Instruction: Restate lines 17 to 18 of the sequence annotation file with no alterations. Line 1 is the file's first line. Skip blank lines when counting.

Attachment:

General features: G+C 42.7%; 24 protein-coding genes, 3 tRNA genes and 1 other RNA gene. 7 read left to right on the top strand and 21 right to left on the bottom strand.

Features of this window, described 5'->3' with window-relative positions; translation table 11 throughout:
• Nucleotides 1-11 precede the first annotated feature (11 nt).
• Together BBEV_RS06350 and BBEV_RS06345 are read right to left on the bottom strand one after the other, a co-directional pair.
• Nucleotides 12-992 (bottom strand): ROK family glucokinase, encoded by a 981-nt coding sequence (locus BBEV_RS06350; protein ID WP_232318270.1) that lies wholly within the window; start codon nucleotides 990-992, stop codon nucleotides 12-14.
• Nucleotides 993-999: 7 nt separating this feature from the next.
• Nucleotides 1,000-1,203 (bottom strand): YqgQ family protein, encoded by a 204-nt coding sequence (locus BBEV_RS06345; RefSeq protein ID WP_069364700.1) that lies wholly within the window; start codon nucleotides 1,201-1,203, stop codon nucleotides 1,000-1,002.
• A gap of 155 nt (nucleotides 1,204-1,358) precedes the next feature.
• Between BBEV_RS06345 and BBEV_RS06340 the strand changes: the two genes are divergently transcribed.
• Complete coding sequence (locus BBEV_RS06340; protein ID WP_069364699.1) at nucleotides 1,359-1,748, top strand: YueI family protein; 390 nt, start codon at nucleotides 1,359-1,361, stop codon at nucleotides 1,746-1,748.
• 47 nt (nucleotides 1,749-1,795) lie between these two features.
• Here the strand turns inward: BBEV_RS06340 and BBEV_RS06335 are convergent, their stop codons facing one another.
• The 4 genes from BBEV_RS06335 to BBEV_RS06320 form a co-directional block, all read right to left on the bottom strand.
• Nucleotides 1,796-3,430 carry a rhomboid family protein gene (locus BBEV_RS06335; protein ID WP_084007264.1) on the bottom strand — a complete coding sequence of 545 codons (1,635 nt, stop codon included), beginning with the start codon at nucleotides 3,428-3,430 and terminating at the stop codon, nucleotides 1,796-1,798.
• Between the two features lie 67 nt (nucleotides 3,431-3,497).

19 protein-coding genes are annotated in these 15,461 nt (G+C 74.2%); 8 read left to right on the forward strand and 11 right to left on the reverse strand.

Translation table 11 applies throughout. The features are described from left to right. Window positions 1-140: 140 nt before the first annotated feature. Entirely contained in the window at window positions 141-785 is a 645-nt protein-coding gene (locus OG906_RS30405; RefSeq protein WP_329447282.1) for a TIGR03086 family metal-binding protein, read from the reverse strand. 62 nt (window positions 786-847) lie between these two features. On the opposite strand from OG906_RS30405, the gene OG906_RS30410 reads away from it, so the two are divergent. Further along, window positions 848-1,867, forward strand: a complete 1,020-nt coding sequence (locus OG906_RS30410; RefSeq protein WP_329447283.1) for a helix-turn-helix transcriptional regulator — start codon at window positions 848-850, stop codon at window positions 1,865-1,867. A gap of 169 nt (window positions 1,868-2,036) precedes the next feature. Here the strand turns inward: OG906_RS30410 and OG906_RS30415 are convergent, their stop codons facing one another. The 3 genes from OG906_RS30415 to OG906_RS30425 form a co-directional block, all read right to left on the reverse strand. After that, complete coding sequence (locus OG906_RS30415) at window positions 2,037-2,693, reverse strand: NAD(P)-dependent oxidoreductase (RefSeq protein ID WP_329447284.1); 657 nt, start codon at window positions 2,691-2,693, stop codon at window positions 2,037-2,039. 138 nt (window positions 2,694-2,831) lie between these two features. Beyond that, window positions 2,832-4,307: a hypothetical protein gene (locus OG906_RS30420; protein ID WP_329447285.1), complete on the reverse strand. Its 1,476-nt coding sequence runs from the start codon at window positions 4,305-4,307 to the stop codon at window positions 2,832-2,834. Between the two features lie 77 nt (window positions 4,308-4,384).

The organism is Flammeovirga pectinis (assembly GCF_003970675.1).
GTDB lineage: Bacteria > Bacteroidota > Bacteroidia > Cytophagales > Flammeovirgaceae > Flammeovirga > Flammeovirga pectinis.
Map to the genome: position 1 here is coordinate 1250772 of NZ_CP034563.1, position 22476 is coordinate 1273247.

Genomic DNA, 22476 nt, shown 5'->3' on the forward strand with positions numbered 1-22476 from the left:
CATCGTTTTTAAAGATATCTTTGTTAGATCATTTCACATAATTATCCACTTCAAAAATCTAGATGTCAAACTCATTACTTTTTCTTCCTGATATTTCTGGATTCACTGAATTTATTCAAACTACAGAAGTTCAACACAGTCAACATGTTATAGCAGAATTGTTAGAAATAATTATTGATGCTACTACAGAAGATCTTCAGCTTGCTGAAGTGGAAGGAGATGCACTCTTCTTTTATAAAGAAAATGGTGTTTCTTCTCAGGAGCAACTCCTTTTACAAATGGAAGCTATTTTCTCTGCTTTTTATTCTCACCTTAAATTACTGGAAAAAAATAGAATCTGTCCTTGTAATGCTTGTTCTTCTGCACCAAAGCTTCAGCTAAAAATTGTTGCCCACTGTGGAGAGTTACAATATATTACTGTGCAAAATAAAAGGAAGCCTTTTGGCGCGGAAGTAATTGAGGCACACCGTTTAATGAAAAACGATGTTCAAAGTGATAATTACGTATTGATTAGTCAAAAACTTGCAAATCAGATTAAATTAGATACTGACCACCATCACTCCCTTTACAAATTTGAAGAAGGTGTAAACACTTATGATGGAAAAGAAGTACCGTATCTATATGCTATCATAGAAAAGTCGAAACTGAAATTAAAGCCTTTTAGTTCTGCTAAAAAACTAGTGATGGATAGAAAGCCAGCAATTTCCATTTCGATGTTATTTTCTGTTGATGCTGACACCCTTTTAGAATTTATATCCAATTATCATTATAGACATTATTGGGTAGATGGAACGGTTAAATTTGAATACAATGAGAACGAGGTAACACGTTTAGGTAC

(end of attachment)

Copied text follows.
Translation table 11 applies throughout. The features are described from left to right. Window positions 1-140: 140 nt before the first annotated feature. Entirely contained in the window at window positions 141-785 is a 645-nt protein-coding gene (locus OG906_RS30405; RefSeq protein WP_329447282.1) for a TIGR03086 family metal-binding protein, read from the reverse strand. 62 nt (window positions 786-847) lie between these two features. On the opposite strand from OG906_RS30405, the gene OG906_RS30410 reads away from it, so the two are divergent. Further along, window positions 848-1,867, forward strand: a complete 1,020-nt coding sequence (locus OG906_RS30410; RefSeq protein WP_329447283.1) for a helix-turn-helix transcriptional regulator — start codon at window positions 848-850, stop codon at window positions 1,865-1,867. A gap of 169 nt (window positions 1,868-2,036) precedes the next feature. Here the strand turns inward: OG906_RS30410 and OG906_RS30415 are convergent, their stop codons facing one another. The 3 genes from OG906_RS30415 to OG906_RS30425 form a co-directional block, all read right to left on the reverse strand. After that, complete coding sequence (locus OG906_RS30415) at window positions 2,037-2,693, reverse strand: NAD(P)-dependent oxidoreductase (RefSeq protein ID WP_329447284.1); 657 nt, start codon at window positions 2,691-2,693, stop codon at window positions 2,037-2,039. 138 nt (window positions 2,694-2,831) lie between these two features. Beyond that, window positions 2,832-4,307: a hypothetical protein gene (locus OG906_RS30420; protein ID WP_329447285.1), complete on the reverse strand. Its 1,476-nt coding sequence runs from the start codon at window positions 4,305-4,307 to the stop codon at window positions 2,832-2,834. Between the two features lie 77 nt (window positions 4,308-4,384).

The organism is Flammeovirga pectinis (assembly GCF_003970675.1).